Supreme Court – Updates for 2020
We are barely two months into the new year and already there are significant updates to the 2020 Supreme Court Preview included in our December 2019 Client Advisory (available here). Below are updates regarding the employee benefit cases before the Court previously mentioned in our Advisory:
IBM v. Jander, U.S., No. 18-1165. In a decision issued January 14, 2020, the U.S. Supreme Court vacated and remanded the Jander case to the U.S. Court of Appeals for the Second Circuit. On remand, the Court asked the Second Circuit to consider whether to allow new arguments made by the IBM plan fiduciaries and federal agencies regarding the duty to act on inside information when managing the assets of an employee stock ownership plan (ESOP).
The opinion from the Second Circuit was a plaintiff-friendly outlier following the U.S. Supreme Court’s 2014 decision in Fifth Third Bancorp v. Dudenhoeffer, where the Court established a new pleading standard for stock-drop cases. In so-called stock-drop cases, plaintiffs allege that they are harmed when ERISA fiduciaries cause a plan to continue holding company stock when the fiduciaries knew (or should have known) of conditions that may cause a decline in the value of the stock. Post-Dudenhoeffer, plaintiffs must plausibly allege an alternative to continuing to hold the stock that the fiduciary could have taken without violating insider-trading laws, and that a prudent fiduciary in the same circumstances would not view as more likely to do more harm than good.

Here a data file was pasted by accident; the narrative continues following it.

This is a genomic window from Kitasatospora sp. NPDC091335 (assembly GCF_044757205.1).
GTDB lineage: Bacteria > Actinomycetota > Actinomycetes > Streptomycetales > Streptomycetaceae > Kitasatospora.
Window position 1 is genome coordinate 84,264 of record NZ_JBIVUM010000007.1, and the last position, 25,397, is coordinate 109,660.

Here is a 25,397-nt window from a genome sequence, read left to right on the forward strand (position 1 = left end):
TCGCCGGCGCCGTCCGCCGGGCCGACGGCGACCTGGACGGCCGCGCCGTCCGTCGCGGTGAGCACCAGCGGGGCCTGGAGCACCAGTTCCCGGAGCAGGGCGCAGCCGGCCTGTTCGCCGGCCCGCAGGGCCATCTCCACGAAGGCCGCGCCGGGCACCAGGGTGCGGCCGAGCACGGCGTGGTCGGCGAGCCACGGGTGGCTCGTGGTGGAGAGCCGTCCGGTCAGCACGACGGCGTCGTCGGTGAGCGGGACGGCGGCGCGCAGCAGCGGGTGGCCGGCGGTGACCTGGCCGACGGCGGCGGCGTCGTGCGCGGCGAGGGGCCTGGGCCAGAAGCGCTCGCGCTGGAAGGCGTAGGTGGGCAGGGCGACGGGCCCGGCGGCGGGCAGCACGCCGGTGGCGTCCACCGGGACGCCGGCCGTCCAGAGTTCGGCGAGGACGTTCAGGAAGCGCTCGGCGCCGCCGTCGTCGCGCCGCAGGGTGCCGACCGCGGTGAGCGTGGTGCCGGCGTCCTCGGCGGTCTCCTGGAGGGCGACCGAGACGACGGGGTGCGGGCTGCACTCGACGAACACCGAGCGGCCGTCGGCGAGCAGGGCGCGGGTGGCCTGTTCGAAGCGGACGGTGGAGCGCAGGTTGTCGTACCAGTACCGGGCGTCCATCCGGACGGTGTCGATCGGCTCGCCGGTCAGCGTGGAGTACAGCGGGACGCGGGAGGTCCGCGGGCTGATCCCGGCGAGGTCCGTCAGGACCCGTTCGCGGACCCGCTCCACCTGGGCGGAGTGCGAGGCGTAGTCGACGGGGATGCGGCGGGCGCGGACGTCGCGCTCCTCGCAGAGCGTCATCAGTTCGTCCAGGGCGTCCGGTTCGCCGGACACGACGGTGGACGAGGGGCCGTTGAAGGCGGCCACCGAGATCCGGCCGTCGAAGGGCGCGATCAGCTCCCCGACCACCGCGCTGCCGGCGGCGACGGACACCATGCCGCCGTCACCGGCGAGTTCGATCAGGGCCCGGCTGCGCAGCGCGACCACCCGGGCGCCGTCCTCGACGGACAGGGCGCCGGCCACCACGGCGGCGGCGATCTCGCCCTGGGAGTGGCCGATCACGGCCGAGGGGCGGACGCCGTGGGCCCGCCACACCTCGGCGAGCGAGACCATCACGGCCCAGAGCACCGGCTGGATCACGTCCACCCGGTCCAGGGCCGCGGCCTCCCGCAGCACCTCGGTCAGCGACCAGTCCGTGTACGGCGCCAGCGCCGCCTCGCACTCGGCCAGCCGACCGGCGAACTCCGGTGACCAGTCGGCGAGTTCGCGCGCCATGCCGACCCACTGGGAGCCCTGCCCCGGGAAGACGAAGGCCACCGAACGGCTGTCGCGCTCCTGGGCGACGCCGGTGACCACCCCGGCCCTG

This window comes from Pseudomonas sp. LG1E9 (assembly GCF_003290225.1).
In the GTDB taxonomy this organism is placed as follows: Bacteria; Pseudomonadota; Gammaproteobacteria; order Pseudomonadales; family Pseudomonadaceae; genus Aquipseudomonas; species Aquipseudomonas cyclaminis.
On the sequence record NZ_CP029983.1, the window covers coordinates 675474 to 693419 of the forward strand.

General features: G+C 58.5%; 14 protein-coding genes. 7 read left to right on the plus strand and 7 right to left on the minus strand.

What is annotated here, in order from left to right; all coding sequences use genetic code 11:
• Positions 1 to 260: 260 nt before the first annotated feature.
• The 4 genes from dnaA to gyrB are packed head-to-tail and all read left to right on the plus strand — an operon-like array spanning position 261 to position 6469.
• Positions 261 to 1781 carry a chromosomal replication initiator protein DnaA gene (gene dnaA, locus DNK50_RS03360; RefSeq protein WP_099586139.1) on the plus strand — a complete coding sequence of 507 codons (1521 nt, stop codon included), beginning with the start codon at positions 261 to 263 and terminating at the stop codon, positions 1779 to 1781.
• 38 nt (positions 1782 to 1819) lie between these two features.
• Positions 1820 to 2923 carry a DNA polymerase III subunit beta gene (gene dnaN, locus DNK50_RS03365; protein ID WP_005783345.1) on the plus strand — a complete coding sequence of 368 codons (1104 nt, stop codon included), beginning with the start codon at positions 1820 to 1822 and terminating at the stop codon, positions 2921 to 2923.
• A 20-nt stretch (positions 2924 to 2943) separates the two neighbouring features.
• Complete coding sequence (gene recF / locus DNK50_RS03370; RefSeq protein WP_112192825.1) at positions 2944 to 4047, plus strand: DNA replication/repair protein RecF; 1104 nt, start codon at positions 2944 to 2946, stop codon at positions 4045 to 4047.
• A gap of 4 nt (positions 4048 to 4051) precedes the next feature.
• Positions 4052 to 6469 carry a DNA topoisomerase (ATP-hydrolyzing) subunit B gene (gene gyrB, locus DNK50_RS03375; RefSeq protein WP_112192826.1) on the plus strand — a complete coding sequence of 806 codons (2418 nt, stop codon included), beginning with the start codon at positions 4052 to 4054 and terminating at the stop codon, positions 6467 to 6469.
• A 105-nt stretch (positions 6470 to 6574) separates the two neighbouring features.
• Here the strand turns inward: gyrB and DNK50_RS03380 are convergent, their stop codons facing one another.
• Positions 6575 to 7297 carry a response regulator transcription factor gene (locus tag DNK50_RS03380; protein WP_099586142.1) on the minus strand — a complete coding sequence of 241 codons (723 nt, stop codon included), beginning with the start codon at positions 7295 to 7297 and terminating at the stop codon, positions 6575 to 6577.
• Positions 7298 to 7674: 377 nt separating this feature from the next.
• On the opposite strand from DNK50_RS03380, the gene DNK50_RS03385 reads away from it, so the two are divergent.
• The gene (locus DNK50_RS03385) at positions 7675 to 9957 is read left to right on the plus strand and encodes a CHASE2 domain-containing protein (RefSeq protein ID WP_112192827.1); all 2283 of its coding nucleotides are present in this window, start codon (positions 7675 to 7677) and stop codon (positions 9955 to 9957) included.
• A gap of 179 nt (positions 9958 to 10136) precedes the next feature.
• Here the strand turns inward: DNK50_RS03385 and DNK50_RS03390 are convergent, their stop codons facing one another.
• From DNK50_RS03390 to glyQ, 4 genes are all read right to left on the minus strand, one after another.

In Jander, the Second Circuit surprisingly concluded the plaintiffs had plausibly alleged that the fiduciaries for the IBM plan, who were also insiders of the company, might have had a duty to more promptly disclose the problems that led to a 7% drop in IBM’s stock price. The Second Circuit explained that because disclosure of the overvaluation of IBM’s microelectronics business would have occurred during its likely sale of the business, the disclosure was “inevitable” and, thus, a prudent fiduciary should have made the disclosure sooner.
Rather than considering the merits of the Second Circuit’s decision, the Supreme Court sent the case back to the Second Circuit to determine whether certain arguments made by IBM fiduciaries (i.e., that ESOP fiduciaries have no duty under ERISA to act on insider information) and the federal government (i.e., that the existence of a duty to disclose insider information under ERISA would contravene securities laws), which the Court concluded had not been directly raised in the lower courts, should be addressed by the Second Circuit prior to review by the Supreme Court.
Following the remand on procedural grounds, it is not clear whether the Second Circuit will decline to hear the arguments lodged by the IBM fiduciaries and the government agencies or address the substance of the newly raised defenses. For the time being, Dudenhoeffer’s high bar for pleadings to survive a motion to dismiss in stock-drop lawsuits remains in place but it is an open question whether Jander is capable of changing the landscape.